Reward yourself for not pressing the snooze button
You start your day on the back foot if you’re pressing snooze for five more minutes…every five minutes. So, set one alarm, make sure it’s across the room so that you have to physically get up, and then head straight for the kitchen. If you’ve prepped your coffee routine the night before, everything should be ready and waiting so that your morning caffeine kick doesn’t take much to get going.
While you’re waiting for your coffee to brew, enjoy the quiet time and appreciate those few minutes of having nothing to do but wait. Then, when you’ve got your coffee in hand, reward yourself for not hitting snooze by taking the time to enjoy drinking it. You’ll carry that moment of calm and relaxation with you through the rest of the day.
Read or write something
Either spend 10-15 minutes reading something – preferably a good book and not your emails – or writing down your thoughts. Getting your thoughts down on paper can help to clear your mind of any worries so that you’re not starting the day feeling overwhelmed. Sometimes referred to as ‘morning pages’, these notes are just for you – to get your thoughts in order. Both the act of writing and reading can be considered creative, and it’s said that satisfying your creative side can reduce stress – definitely a good way to start the day.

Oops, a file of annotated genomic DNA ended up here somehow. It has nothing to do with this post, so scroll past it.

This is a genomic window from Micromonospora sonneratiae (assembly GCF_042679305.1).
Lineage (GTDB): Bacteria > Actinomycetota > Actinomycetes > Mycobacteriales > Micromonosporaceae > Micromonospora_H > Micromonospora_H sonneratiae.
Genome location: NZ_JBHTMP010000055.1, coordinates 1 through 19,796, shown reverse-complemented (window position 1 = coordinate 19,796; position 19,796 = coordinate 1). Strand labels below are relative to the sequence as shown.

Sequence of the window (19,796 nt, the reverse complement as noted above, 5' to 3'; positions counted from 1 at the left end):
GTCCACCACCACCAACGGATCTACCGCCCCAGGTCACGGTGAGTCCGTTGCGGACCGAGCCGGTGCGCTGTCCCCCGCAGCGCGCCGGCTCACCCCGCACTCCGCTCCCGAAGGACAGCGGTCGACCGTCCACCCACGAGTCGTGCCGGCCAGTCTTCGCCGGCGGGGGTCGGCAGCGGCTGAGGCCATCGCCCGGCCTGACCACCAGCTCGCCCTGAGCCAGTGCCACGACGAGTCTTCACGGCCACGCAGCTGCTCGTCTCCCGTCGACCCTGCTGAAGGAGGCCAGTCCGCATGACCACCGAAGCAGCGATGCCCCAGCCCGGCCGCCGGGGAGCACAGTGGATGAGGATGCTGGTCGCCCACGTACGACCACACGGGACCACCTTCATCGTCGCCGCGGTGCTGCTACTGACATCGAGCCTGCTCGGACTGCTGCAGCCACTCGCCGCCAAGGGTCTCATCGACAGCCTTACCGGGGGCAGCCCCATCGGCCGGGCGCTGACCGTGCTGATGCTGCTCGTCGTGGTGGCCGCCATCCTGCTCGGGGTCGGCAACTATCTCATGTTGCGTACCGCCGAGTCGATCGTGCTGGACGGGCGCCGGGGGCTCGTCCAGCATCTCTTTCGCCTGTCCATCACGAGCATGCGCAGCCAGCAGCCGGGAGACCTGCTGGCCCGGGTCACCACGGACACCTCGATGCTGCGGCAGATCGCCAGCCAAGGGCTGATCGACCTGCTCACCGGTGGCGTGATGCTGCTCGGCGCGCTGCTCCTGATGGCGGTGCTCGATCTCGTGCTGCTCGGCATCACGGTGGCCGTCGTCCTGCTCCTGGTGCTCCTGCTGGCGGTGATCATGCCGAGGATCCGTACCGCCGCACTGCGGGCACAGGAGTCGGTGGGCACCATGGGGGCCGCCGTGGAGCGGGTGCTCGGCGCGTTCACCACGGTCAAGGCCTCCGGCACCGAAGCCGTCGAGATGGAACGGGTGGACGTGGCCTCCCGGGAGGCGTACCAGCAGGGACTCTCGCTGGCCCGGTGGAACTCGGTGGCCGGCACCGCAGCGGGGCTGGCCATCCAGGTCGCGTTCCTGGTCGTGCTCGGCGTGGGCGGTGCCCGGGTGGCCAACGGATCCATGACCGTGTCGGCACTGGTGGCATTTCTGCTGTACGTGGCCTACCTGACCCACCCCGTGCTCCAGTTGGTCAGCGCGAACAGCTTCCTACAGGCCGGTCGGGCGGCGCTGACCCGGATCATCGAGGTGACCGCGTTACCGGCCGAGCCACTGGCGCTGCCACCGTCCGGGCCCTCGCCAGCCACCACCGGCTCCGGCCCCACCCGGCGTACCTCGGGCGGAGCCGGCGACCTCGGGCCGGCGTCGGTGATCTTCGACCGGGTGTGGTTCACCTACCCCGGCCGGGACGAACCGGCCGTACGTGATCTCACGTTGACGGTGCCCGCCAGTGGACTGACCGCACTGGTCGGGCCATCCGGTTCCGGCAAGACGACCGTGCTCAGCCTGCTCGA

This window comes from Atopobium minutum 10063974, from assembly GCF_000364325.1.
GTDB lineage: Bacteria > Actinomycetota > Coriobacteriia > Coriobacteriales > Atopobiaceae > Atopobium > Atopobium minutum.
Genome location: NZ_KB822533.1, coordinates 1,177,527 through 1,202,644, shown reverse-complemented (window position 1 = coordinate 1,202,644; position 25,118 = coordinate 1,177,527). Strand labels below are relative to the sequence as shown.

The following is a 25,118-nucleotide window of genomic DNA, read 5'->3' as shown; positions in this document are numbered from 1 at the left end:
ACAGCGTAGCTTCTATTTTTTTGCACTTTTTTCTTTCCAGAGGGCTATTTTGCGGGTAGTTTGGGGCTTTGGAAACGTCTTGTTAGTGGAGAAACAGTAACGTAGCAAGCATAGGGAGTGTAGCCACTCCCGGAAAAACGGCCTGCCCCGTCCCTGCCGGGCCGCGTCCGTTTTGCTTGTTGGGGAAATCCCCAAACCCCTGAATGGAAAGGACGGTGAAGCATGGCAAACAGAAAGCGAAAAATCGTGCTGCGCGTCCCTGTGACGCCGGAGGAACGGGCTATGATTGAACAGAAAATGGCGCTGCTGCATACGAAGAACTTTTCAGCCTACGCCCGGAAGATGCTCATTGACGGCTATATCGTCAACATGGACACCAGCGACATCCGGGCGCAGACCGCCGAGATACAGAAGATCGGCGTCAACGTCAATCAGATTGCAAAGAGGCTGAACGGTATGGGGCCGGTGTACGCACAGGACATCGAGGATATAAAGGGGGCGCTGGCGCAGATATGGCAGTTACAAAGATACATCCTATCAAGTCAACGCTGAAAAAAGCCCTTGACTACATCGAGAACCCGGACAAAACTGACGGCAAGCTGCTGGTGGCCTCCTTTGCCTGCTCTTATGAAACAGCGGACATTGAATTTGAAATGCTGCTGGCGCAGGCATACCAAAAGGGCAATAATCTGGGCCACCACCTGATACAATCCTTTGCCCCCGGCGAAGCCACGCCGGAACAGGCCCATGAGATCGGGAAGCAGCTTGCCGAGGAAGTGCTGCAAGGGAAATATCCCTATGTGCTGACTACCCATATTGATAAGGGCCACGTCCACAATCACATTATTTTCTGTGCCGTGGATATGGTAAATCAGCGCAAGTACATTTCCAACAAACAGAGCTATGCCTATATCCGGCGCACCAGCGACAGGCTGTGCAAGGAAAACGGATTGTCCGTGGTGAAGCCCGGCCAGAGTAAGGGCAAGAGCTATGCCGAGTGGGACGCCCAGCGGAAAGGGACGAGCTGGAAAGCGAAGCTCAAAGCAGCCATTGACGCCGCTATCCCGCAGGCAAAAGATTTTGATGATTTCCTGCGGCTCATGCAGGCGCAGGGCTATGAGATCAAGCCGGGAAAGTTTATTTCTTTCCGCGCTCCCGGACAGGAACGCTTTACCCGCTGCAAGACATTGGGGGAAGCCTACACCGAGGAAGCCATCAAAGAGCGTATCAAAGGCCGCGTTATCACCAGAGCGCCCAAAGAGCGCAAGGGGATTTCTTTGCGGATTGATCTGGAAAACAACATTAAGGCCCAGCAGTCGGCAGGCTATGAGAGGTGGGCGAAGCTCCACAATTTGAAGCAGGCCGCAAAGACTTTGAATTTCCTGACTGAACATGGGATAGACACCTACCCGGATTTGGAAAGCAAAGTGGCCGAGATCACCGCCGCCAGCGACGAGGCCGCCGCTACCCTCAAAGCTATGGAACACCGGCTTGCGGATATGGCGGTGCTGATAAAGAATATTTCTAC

What are your top tips for a morning routine that fosters a more productive day?
An ocean dwelling surfer thrust into the Namib desert with a film crew on assignment, finding coffee in the most unlikely places and learning to deal without it.
Words By John McCarthy
The water was cold and there was a slight current pulling me downstream towards the sea, but my body reveled in the exercise and I still managed to beat the ferry on the crossing.
I’d driven the trusty Land Cruiser production vehicle onto the ferry at Fielsdrif and then for a spot of morning exercise decided to swim across the Orange River into Namibia. Invigorated and refreshed I arrived in Namibia with one thing on my mind. Coffee.
As is customary when I find myself in a different county I have three fundamental priorities. I won’t get into the details of the other two now, but high on that list is getting my caffeine fix.